When is O.K. not O.K.?
That’s a question The Grasshopper asked this morning and I’ve been fishing for an answer ever since.
It feels like a conundrum yet I sense if I keep exploring, something will pop.
I sense that real O.K. is a kinesthetic sensation, something you feel in your body. Fake O.K. seems to be masquerading as O.K. in our heads.
In other words, if I tell myself something is O.K. often enough, that will make it O.K. But that’s not real O.K.; it’s only a cheap knockoff.
So the answer I’m getting is that when you have an O.K. in your head but your body is registering a not O.K. sensation, it’s not O.K.
It’s sort of like the baseball rule that a tie goes to the runner. That means if the umpire senses that the ball hits the fielder’s glove at the same time the runner’s foot hits the base, the runner get a safe call.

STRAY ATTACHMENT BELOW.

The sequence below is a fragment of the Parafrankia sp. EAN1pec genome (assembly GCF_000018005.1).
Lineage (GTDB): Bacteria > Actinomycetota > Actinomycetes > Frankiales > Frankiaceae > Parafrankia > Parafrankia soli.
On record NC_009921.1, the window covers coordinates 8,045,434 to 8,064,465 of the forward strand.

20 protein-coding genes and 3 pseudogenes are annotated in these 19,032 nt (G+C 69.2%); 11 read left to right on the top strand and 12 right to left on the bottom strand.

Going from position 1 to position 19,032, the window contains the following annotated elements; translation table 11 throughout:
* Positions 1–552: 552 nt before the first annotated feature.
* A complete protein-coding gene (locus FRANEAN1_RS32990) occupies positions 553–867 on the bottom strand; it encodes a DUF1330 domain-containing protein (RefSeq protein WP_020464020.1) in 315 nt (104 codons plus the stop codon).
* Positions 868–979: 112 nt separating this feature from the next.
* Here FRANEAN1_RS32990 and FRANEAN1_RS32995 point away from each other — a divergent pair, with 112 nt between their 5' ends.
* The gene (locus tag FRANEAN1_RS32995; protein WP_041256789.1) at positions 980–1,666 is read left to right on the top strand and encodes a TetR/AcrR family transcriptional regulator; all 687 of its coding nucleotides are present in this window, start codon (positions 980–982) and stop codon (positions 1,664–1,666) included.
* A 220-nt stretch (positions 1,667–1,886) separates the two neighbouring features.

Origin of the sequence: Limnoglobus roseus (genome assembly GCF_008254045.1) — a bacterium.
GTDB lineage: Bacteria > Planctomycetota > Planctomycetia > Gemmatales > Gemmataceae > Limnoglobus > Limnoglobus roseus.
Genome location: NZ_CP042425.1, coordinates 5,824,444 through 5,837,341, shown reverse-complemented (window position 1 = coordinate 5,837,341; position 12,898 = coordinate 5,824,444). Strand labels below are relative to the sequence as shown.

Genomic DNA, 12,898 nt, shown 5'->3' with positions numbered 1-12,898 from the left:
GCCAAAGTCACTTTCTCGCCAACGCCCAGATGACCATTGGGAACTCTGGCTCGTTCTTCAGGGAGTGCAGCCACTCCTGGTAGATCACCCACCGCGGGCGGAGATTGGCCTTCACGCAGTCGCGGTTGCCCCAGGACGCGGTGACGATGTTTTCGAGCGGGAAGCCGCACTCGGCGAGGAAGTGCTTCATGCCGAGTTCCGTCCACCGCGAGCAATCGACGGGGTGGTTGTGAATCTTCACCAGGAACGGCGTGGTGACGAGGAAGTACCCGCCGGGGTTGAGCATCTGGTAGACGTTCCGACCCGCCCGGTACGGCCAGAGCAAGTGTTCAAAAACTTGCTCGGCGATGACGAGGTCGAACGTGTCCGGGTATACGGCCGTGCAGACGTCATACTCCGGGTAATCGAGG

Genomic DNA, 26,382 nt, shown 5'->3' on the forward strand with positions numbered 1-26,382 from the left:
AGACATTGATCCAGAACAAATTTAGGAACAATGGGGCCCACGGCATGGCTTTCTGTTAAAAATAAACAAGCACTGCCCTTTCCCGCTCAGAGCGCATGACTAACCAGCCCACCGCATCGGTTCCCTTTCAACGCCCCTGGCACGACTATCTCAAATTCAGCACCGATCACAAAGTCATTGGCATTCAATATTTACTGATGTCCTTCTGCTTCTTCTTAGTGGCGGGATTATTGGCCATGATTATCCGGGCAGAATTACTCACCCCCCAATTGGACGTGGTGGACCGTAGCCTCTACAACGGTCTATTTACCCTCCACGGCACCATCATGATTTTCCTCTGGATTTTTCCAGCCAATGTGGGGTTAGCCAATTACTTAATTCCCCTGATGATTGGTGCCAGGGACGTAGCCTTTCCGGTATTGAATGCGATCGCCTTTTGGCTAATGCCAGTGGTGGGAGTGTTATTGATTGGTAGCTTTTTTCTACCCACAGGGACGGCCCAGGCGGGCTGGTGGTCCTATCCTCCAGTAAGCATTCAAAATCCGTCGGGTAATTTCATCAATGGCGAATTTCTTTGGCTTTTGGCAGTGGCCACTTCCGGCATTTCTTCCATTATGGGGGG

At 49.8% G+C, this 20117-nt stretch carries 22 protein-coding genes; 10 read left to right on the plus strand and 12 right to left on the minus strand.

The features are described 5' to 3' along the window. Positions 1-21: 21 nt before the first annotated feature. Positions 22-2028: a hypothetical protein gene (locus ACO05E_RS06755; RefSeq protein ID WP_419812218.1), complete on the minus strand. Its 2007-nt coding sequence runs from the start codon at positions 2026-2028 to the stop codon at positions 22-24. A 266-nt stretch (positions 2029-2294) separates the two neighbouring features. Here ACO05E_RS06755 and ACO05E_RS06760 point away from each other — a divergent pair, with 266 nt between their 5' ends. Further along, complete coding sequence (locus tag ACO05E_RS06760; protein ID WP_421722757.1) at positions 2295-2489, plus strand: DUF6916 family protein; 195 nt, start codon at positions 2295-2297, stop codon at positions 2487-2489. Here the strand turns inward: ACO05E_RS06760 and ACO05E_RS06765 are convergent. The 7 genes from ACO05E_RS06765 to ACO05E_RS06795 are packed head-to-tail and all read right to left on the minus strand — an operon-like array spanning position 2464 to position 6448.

I believe it’s a pretty safe bet that if you are receiving an O.K. signal in your head and a not O.K. signal in your body, that it’s in your best interest to rule in favor of your body.
By the way, the signal in the body always arrives first. If we are not tuned into our sensations, we often miss the signal, but it’s always there. If we miss it, we go with the signal in our head. If they both match up, that’s great news; if they don’t match up, we’re in for some discomfort.
O.K. is not O.K when it’s purely a cerebral event. If you have discounted the sensation in your body, more often than not you will not be O.K.
Bottom line: Trust your tingle. It’s the best barometer for finding genuine O.K.
All the best,
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